Family Law – Estate Planning 101

Estate planning empowers you and your family to carry out your wishes during and after your death. There are a lot of steps in the process to complete an estate plan. Before you do anything, though, you need to determine who you want to get what from your estate, and who will handle all those matters if you ever become incapacitated or die. Sometimes it can create discord to appoint an immediate family member as your power of attorney (POA) unless it is your spouse. It can also have the opposite effect if you decide on someone who is not a family member.

Give it quite a bit of thought before you decide. Discuss it with family members if you think it will help. You may also want to get some direction from friends and neighbors. You could make an appointment to get feedback from an estate attorney. Estate attorneys typically provide the first consul for free. Just make sure you're armed with specific direction before any estate documents are created.

Several pieces of the estate planning puzzle include the following:

* Estate Attorney – Although, you can do it yourself, you may want to hire an estate attorney to assist you in your estate planning. Estate attorneys should be well-versed on the federal and state laws that govern estates. This is especially advantageous when you do not have the time to research it and do it yourself.

* Power of Attorney (POA) – Who will you design as your POA? This will be the person you will include in your will to conduct the affairs of your estate after you became incapacitated and after your death. You'll want to weigh this heavily before deciding. You may want to appoint two different POAs – one to address your health and one to address your financial affairs should you become incapacitated.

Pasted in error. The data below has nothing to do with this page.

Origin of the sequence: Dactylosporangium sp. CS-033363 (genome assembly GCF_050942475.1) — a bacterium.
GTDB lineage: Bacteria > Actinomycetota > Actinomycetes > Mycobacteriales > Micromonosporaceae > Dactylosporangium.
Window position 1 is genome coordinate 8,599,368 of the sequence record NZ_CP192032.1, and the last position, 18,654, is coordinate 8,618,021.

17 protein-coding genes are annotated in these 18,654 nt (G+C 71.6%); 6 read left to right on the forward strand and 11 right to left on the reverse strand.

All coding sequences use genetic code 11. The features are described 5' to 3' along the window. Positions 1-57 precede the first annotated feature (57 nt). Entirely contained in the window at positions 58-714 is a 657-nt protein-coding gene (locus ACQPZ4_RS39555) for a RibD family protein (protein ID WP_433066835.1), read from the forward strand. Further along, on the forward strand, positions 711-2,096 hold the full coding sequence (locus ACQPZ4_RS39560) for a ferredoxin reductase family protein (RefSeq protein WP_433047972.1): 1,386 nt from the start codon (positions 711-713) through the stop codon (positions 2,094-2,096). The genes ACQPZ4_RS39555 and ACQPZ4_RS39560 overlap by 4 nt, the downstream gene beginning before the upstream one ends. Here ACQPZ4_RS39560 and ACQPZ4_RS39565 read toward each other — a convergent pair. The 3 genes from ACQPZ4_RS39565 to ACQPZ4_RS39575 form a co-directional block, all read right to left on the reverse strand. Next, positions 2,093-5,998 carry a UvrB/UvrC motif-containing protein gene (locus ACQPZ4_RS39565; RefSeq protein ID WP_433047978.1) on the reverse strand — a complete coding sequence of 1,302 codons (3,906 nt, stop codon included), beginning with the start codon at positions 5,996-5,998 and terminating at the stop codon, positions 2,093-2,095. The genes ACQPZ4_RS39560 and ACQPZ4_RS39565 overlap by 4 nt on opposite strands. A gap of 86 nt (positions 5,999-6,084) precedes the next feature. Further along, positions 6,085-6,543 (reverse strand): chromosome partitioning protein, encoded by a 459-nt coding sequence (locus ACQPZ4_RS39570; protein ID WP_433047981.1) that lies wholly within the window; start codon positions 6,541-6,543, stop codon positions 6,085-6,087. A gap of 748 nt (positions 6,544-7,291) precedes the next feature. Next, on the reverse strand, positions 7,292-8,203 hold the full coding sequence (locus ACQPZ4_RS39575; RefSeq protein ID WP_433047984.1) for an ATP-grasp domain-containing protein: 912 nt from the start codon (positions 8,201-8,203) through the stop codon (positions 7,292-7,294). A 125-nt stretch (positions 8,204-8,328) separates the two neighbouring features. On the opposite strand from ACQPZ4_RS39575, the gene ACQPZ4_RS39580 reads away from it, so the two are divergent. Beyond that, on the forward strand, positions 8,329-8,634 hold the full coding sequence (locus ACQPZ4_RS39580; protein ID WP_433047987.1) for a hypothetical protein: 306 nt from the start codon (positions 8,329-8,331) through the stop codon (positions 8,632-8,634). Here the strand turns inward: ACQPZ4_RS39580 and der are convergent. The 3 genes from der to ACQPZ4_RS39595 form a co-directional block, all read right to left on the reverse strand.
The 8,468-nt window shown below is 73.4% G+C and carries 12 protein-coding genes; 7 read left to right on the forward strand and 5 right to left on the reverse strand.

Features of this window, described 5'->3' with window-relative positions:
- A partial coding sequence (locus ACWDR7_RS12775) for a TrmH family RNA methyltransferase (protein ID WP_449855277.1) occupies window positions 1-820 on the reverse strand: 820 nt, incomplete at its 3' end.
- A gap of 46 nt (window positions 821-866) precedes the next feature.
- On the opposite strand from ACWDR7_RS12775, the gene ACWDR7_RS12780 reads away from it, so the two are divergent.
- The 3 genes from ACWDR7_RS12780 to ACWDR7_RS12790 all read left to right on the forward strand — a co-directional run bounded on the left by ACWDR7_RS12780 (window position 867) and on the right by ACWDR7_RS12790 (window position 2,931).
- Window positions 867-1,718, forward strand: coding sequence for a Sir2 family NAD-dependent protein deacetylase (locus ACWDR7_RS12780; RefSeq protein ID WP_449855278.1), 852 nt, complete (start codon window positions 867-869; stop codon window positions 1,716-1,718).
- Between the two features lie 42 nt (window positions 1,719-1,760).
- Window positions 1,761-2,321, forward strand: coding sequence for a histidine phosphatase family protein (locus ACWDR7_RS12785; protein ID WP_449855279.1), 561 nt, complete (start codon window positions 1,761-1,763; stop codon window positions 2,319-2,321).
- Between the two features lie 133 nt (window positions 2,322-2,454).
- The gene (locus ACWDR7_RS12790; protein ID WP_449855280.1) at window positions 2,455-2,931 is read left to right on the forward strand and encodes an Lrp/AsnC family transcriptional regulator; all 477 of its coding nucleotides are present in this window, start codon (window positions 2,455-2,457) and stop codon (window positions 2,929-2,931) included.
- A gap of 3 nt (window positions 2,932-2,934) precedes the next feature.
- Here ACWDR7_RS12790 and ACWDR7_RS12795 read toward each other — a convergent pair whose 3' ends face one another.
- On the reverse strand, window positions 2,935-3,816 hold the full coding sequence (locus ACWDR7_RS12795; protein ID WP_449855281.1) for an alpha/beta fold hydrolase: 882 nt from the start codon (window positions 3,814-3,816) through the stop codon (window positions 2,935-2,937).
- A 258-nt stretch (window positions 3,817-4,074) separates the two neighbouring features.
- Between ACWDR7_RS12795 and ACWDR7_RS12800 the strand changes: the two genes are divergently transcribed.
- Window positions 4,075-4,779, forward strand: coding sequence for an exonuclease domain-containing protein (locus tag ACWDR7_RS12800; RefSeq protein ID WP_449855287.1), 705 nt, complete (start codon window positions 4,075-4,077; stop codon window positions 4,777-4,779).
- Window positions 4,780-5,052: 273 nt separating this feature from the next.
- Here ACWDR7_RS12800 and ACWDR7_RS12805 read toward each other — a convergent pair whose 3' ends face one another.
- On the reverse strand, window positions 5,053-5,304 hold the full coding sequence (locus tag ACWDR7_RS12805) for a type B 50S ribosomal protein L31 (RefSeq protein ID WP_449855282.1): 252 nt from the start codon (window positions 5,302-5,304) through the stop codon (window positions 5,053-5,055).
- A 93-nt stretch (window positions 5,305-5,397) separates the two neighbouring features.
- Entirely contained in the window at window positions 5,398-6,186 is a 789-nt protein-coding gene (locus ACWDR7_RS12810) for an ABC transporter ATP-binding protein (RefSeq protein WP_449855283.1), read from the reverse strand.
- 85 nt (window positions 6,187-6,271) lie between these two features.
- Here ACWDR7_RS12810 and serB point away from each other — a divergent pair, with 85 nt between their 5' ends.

* Living Will – You need to complete one and sign it in the presence of a notary. This will dictate your desires should you become too ill to determine the course of your own health.

* A Will – Your will determines how your property will be disbursed upon your death. It may also include provisions from your living will.

* Payment on Death (POD) – Contact your banks and securities holdings companies to complete a POD for each of your accounts. This will simplify the transfer of all assets in these accounts to go directly to your beneficies, bypassing the probate process.

* Transfer on Death (TOD) – Contact your mortgage company and other secured loans holders to complete a TOD. The TOD will facilitate the transfer of ownership from you to your beneficies upon your death eliminating the need for the assets to go through a lengthy and expensive probate process.

* Insurance Policies – Make sure you have 1st and 2nd beneficies designed on all your life insurance policies.

* Retirement Savings – Be sure to design 1st and 2nd beneficies on your retirement savings programs.

* Business Interests – You'll need to design a TOD on any business interests or holds you have to ensure a smooth transition of assets to your beneficies upon your death.

* A Trust – Depending on your resources, you may want to create a trust to protect your assets. Creating a trust bypasses the probate process after your death. It directly transfers your assets from the trust to your beneficies.

Source by Ki Gray

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